This assumes a SAG would be a standing distinct group of surface combatants in peacetime—something akin to a ship squadron. If that is the case, then a U.S. Navy SAG that includes DDGs would theoretically be organized around a Destroyer Squadron and its Commodore, and a U.S. Navy SAG that is entirely comprised of LCSs or the future LCS-derived frigate would be organized around a LCS Squadron and its Commodore.
But I’d argue it is highly unlikely that the only U.S. Navy SAGs in a war would—or could—be standing peacetime squadrons of combatants. It boils down to the intersection between desired operational tempo and surface combatant availability.
Sometimes there will be missions in which a full squadron is excessive. At other times the nature of a mission and the breadth of the operating area may require dividing a squadron into several smaller groupings, each with separate tasking, that are then dispersed. There will probably often be missions in which only a handful of surface combatants can be spared to form a SAG because of other pressing demands in theater. In situations like these today during peacetime, the SAG commander defaults to the senior-most ship Commanding Officer in a task group. I would expect this to continue to be the case in wartime.
The implication is that all prospective first-tour Commanding Officers will have to be taught not only how to command their own ship, but also how to command SAGs. The Executive Officers and Department Heads that serve under them will likewise have to be taught how to serve as something akin to a “group staff” for their Commanding Officer when they are the SAG flagship.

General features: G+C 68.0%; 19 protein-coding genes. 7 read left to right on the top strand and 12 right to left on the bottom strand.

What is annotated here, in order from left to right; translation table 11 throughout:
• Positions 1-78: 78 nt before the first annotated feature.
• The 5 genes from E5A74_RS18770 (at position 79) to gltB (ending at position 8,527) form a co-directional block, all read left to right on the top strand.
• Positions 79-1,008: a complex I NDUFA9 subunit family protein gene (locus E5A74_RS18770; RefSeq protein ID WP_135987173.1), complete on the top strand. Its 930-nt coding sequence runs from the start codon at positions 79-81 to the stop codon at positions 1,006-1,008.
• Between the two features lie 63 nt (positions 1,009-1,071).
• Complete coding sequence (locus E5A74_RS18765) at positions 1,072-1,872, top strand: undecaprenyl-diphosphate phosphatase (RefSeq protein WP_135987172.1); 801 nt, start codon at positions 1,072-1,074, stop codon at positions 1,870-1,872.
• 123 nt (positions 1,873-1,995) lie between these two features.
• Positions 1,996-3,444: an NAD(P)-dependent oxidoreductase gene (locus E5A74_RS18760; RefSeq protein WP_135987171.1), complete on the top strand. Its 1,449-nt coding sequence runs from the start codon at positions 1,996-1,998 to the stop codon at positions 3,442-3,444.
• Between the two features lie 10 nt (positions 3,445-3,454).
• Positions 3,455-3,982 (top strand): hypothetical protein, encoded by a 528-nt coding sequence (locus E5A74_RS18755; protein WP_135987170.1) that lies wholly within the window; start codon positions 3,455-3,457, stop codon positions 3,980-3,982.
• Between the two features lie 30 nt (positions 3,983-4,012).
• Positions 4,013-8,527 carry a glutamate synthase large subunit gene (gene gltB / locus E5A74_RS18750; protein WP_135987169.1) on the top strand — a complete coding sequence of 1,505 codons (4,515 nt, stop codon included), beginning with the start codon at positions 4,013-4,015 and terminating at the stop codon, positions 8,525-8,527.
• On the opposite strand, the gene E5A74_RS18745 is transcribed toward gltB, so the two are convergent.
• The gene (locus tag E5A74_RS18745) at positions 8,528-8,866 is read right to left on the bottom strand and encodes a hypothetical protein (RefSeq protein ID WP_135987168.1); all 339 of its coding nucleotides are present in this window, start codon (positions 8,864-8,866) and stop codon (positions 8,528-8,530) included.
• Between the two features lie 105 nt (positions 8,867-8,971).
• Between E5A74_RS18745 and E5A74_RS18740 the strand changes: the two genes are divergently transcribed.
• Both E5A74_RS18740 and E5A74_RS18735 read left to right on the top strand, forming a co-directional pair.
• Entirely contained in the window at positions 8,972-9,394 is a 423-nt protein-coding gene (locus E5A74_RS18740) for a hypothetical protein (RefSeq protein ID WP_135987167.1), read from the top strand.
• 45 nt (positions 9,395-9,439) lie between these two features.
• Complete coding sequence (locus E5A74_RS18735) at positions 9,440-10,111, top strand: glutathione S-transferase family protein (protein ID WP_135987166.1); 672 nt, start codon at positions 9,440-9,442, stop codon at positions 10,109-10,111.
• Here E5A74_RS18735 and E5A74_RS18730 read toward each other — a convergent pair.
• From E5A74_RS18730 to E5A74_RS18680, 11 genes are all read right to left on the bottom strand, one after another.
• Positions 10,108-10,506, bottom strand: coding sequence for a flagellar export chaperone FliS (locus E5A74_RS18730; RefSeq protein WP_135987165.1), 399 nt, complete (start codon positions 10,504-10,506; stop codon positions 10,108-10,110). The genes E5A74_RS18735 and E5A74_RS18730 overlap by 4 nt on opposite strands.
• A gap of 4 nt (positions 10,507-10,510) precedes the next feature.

There’s an added wrinkle in that the composition of any given SAG in a major war will likely be ad hoc. This will be especially likely the longer a war lasts. Ships will be damaged, whether from battle or wear-and-tear. Some will be lost in battle. Reinforcement ships will arrive from elsewhere in theater, other theaters, or U.S. homeports. Operational tempo will be unremitting. As we learned in the Solomons Campaign of 1942-1943, ship assignments to squadrons or groups will only be permanent in the sense that the demands of the next day—and the number of ships available that can get to sea and fight—will result in frequent short-notice reassignments. Common SAG tactics, techniques, and procedures will be needed Navy-wide so that any given ship will be able to integrate relatively easily into a new grouping.
Even so, this will not be able to fully overcome the challenges of a Commanding Officer and his or her crew having to learn the unique tactical behaviors of the other Commanding Officers and crews in their newly-assigned SAG—not to mention those of the SAG’s commander. Just about every account of the Solomons Campaign I’ve ever read contained the observation that the lack of operational familiarity between group/squadron commanders and their subordinate ship commanders, as well as the lack of operational familiarity between the watchteams of the ships in the group/squadron, was a major impediment to the groups and squadrons achieving their full tactical potential. Nelson had several months in the lead-up Trafalgar to instruct his Captains on his combat thinking, obtain their inputs, and drill them and their crews on how they should fight in accordance with his expressed intentions. Modern war won’t provide SAG commanders and their subordinate Captains that degree of pre-battle training luxury. LCDR Drennan is absolutely correct, then, that ship Commanding Officers in a SAG will need to be granted considerable independent tactical decision-making authority in accordance with the SAG commander’s last promulgated intentions. This will require a great deal of trust between SAG commanders and their subordinate ship Commanding Officers, as well as amongst the Commanding Officers of the SAG’s warships. The same will also be true between the SAG commander and his or her higher-echelon commander.